All of this is framed around a core group stumbling their way forward in the five-fold gifts upon which the community of God is built: apostle, prophet, evangelist, pastor, and teacher (Ephesians 4:11). We’re guided by the call to return to the quarry from which we’re hewn (Isaiah 51:1), to rediscover the ancient paths and walk in them (Jerermiah 6:16). We’re convinced that Christ’s church is not established in the safe-spaces; rather, it’s in the marketplace, and at the margins where secularity and spirituality collide–places like the pagan sanctuary of Pan at Caesarea Philippi–that the “gates of hell” will not prevail (Matthew 16:13-20).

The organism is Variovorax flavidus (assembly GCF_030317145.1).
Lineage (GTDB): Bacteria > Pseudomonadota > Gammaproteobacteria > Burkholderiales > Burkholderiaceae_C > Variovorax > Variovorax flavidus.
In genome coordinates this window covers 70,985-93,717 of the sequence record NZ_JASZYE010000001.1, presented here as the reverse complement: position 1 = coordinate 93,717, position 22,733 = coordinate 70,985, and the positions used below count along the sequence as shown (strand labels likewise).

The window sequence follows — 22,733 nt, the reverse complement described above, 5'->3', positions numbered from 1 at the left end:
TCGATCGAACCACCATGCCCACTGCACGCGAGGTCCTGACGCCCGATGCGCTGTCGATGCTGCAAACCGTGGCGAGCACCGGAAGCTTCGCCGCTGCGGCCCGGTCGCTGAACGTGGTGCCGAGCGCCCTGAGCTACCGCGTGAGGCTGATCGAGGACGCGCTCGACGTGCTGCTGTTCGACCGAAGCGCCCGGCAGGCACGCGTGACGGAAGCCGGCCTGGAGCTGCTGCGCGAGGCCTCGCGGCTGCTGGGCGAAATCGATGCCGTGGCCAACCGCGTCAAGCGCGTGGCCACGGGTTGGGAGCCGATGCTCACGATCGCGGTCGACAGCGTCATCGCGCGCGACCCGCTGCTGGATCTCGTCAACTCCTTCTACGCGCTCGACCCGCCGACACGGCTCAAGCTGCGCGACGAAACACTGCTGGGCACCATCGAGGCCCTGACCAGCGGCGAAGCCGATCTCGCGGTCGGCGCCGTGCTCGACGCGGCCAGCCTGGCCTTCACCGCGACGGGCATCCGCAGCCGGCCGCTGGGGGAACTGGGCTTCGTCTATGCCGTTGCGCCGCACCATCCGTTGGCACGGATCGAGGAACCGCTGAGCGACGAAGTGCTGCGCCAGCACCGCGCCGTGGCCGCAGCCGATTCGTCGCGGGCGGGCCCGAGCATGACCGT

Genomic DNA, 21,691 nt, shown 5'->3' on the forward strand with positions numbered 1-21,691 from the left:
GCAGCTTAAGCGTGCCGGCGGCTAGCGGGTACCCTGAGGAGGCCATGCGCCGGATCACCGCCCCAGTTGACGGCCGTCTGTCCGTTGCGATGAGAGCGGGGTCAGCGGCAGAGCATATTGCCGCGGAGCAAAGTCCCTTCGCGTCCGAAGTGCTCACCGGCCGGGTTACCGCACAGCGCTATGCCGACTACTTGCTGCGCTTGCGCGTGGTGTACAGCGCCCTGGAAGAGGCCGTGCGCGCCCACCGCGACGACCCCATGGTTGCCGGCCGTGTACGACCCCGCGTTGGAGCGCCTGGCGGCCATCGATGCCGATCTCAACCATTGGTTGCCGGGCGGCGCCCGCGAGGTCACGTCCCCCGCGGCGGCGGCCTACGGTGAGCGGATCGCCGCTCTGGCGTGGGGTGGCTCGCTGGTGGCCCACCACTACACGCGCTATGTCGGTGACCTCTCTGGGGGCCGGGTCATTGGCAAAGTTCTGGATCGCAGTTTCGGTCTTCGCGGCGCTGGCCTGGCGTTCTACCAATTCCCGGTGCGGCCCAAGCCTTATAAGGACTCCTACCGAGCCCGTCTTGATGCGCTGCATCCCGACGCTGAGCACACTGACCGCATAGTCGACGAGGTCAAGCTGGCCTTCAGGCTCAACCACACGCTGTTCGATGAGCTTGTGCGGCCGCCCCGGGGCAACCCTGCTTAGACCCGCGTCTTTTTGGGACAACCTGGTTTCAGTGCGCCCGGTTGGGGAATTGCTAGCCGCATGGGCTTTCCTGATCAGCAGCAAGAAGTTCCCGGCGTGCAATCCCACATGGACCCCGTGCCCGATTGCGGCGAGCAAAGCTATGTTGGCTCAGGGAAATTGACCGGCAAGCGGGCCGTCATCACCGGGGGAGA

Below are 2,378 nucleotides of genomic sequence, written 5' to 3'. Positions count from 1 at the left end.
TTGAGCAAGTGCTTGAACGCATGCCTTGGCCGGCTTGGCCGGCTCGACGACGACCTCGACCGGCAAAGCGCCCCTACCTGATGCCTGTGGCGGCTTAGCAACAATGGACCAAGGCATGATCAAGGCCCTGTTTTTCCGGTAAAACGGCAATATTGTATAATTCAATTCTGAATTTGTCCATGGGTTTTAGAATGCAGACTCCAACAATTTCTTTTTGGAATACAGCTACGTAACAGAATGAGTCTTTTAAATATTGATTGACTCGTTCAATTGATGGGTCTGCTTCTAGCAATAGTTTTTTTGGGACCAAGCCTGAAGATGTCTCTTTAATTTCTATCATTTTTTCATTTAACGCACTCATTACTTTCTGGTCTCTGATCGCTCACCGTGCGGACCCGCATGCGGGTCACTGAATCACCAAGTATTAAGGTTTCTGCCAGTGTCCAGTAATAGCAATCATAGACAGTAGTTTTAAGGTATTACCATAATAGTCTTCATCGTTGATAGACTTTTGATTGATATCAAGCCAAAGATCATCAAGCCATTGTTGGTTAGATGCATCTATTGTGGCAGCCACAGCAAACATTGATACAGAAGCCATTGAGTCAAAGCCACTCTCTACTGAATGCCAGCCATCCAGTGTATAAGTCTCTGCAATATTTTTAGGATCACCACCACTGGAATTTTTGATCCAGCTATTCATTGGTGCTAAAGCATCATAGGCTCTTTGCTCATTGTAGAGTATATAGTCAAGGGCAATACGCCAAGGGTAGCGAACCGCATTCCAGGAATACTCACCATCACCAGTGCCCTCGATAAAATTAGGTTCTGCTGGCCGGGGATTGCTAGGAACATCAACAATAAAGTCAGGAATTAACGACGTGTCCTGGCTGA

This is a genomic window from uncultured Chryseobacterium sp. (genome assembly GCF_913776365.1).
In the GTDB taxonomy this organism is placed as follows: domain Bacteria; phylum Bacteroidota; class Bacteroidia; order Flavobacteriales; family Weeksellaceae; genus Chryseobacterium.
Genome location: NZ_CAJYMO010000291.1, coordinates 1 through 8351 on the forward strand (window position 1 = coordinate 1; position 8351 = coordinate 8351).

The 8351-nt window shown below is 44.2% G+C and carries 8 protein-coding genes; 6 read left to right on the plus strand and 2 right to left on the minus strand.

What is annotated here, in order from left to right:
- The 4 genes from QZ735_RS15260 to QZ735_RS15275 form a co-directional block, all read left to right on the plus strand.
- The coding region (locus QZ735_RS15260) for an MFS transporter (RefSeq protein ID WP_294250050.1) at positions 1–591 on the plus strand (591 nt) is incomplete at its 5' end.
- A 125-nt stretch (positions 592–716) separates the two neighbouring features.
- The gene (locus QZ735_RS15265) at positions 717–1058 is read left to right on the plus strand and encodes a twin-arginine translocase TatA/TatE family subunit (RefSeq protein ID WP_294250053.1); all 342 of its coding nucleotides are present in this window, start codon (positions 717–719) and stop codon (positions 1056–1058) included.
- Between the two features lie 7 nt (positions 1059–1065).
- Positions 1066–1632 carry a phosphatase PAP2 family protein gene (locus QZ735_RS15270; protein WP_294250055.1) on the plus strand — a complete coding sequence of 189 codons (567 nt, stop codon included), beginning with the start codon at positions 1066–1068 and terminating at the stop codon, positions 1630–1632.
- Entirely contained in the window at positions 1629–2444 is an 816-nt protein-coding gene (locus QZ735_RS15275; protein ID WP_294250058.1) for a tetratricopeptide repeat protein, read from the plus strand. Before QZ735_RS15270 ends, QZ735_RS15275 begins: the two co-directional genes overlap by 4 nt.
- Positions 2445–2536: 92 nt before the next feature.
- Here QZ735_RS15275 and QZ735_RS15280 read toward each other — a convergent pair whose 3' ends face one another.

Our ecclesiology is orthodox, ecumenical and yet fits broadly in a charismatic protestant frame. Symbolically and metaphorically, the form of our gathering is inspired by Jesus’ feeding of the 5000 (e.g. Matthew 15:29-39). In our post-Christendom culture, multitudes are leaving the cities and the institutional expressions of religion, in search of the reality of God’s provision in the wilderness. As we together seek the bread of life, Jesus has a habit of taking, blessing, breaking and multiplying our meagre gifts. So, we sit down in small groups and set the table at which we can enter the hospitality of our triune God, giving and receiving that we may become food for a hungry world.
Contact or call Dave Benson